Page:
The bright, high-ceilinged corner site is decorated with kitsch ornaments, vintage propaganda and other souvenirs collected during owner Julia Pleadin’s time abroad.
There’s a mismatch of chairs and tables, including two old cinema chairs with the words “Misery loves company” scrawled across them. A blue, mosaic-tiled patch of floor is leftover from the site’s days as a Greek restaurant. The vault, leftover from the site’s days as a bank, is now the bathroom. There’s a framed, instructional Heimlich-manoeuvre poster. A vintage, cotton police banner threatens: “Disperse or we use tear smoke”.
All the tap beers are Australian (Coopers, 4 Pines and the like) and change seasonally. Packaged beers are as local as possible, and include less-common varieties, such saisons and praline porters. There’s a short but interesting selection of wines, and classic cocktails.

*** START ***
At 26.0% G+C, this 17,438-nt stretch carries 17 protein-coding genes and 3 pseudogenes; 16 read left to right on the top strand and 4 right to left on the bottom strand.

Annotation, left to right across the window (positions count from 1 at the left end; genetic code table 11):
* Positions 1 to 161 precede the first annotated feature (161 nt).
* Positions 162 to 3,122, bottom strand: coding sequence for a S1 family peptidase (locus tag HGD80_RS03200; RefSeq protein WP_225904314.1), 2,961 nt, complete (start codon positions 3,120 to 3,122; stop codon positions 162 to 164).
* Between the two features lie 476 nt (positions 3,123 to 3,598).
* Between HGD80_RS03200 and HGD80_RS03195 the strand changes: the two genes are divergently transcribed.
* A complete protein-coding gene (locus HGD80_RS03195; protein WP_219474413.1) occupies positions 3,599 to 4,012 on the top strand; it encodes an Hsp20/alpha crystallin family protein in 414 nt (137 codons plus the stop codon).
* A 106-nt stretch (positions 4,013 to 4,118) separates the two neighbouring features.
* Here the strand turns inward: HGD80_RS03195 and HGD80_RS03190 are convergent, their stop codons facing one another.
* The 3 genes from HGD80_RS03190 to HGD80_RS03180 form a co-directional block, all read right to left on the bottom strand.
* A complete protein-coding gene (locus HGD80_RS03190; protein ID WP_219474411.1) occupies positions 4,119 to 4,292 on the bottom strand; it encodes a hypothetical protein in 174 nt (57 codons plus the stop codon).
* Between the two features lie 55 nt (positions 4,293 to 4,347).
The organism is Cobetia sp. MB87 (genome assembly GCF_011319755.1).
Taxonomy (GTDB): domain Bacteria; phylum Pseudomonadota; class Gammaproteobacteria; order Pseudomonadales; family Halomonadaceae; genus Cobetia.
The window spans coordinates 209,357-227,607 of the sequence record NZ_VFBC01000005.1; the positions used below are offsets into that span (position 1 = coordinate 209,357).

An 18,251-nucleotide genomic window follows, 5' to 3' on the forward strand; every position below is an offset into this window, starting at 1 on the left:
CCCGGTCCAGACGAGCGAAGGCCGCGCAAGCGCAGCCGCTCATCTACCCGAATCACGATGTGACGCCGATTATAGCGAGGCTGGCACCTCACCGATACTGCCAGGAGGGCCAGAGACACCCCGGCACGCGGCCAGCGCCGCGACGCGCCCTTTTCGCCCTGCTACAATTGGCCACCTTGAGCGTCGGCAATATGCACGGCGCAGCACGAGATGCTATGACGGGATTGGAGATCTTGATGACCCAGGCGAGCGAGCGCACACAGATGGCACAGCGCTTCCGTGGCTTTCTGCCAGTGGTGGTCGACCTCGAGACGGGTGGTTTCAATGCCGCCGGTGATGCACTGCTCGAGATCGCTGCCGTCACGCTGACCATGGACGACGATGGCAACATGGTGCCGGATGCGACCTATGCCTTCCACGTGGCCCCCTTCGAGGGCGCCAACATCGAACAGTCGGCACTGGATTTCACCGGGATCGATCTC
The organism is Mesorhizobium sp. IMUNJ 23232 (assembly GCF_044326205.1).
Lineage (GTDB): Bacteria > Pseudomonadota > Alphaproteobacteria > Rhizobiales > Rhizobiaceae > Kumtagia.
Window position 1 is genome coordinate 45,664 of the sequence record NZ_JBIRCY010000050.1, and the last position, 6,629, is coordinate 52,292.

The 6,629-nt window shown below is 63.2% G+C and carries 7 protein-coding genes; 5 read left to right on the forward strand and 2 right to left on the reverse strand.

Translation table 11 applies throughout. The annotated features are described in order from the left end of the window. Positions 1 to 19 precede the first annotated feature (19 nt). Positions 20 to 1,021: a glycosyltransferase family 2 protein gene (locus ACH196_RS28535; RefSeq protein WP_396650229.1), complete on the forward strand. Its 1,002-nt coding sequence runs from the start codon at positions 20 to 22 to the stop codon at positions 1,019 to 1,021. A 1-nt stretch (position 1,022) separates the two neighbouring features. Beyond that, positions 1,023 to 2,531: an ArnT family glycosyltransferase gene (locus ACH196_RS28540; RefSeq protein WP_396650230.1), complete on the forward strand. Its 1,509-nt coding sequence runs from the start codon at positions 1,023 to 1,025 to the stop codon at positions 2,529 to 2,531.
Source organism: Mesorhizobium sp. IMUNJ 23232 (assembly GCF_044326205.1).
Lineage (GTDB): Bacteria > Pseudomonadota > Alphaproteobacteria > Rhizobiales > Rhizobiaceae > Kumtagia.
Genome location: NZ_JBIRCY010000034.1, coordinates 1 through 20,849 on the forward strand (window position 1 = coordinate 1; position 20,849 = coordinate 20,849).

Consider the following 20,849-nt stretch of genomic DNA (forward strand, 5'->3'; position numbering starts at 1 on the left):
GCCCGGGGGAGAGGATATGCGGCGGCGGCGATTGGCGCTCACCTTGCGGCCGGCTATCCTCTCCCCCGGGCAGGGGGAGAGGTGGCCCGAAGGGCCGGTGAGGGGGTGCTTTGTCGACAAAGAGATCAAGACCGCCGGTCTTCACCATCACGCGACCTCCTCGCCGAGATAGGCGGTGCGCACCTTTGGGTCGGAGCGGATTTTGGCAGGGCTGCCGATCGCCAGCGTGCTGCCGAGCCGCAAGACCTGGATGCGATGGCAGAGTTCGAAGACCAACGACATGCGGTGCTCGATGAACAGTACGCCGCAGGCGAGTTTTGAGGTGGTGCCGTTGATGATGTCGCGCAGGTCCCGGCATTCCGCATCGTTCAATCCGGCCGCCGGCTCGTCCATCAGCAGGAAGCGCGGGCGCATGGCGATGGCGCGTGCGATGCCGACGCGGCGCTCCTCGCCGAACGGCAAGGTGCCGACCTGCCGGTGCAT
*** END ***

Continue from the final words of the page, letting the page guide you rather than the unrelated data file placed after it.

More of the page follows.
There’s no kitchen, so food is limited to snacky items such as cheese and charcuterie, pickles, anchovies, olives and nuts.
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